Yesterday, after I had already finished writing my last post about the corruption threats surrounding Cristina Fernández de Kirchner members of her cabinet, an op-ed column appeared La Nación by Carlos Pagni discussing the affect the Caso Báez is having on the Kirchner government’s policy stance. In effect, he argues that, whatever thoughts Kirchner may have had about finishing her term early, the threat to her son, in particular, in the investigation has necessitated that she redouble her efforts to remain in power.
His cause and effect are somewhat reversed from how I perceive the situation; that the threat from the case is a major driving factor in the embryonic economic reforms of the past several weeks. I would still argue that the overwhelming factor is the memory of de la Rúa and Alfonsín leaving office early that’s driving the reforms, but I do agree that the threat from the case certainly is upping the stakes for the Kirchners. That said, the threat cuts both ways. Not being in power anymore makes Kirchner and her family more vulnerable to the potential legal fallout from the case. But the economic reforms the government has begun to undertake—and especially the fiscal consolidation through below inflation adjustments in public salaries and phasing out subsidies that are still to come—will be highly unpopular and will make the illicit enrichment that the Kirchners stand accused of all the more salient, and the odds of destabilizing protests higher.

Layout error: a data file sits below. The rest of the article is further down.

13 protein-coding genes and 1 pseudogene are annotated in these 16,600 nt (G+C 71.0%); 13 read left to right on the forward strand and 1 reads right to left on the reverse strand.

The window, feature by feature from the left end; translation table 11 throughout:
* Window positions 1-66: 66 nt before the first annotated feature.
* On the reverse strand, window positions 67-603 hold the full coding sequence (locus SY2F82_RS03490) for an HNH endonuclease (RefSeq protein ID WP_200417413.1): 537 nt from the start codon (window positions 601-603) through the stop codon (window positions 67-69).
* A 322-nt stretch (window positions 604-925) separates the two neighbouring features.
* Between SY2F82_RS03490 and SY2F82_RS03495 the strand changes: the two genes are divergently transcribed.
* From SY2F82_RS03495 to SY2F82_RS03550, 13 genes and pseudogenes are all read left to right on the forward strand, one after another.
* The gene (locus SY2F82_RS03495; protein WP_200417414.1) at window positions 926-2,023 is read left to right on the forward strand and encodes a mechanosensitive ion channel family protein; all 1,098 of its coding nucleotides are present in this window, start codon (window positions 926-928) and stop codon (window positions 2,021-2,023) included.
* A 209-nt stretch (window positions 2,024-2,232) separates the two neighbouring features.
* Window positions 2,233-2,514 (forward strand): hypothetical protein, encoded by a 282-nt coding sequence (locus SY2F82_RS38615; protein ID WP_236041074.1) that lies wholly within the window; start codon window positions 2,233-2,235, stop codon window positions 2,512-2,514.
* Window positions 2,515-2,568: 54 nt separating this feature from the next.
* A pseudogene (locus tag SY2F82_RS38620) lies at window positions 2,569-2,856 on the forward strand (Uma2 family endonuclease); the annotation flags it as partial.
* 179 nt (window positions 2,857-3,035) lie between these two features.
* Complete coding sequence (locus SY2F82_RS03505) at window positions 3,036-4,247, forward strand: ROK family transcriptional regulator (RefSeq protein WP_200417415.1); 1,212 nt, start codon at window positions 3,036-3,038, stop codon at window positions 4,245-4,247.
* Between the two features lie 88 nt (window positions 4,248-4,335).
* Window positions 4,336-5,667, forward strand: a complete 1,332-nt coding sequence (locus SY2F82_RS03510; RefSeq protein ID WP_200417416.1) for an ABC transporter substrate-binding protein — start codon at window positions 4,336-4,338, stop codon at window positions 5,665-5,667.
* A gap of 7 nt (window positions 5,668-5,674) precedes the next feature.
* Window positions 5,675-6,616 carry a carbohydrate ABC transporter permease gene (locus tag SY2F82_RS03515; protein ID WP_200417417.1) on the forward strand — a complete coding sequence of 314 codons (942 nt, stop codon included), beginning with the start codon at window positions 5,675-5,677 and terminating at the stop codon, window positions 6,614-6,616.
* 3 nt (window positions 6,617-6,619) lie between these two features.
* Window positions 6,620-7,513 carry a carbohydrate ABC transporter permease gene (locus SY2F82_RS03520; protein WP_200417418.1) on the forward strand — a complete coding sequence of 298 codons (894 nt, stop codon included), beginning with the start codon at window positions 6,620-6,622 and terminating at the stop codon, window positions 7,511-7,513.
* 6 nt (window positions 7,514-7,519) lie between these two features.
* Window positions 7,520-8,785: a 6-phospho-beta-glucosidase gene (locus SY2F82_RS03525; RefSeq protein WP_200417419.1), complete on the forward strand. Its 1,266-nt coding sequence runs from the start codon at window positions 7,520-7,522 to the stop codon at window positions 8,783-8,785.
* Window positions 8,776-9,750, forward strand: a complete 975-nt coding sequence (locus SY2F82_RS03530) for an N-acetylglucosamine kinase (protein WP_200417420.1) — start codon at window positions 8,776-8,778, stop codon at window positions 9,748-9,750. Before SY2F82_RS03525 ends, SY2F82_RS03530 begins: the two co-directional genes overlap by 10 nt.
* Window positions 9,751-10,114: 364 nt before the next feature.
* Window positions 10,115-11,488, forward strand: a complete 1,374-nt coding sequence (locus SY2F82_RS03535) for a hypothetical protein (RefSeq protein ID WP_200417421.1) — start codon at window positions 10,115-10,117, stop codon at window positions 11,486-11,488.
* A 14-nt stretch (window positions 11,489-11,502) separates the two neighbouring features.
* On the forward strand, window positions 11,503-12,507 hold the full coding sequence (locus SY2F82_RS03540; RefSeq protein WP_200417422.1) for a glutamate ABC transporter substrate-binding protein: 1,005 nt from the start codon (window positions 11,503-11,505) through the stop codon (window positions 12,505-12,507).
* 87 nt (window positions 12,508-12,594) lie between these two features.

Cristina Kirchner may well be caught in a sort of catch-22 as the result of her poor economic management and apparent corruption. She has to try to mitigate the economic problems her policies created to avoid a crisis that could threaten her presidency and make her vulnerable to legal actions related to her alleged corruption, but the specter of her corruption could make difficult reforms intolerable to the Argentine public, threatening her presidency.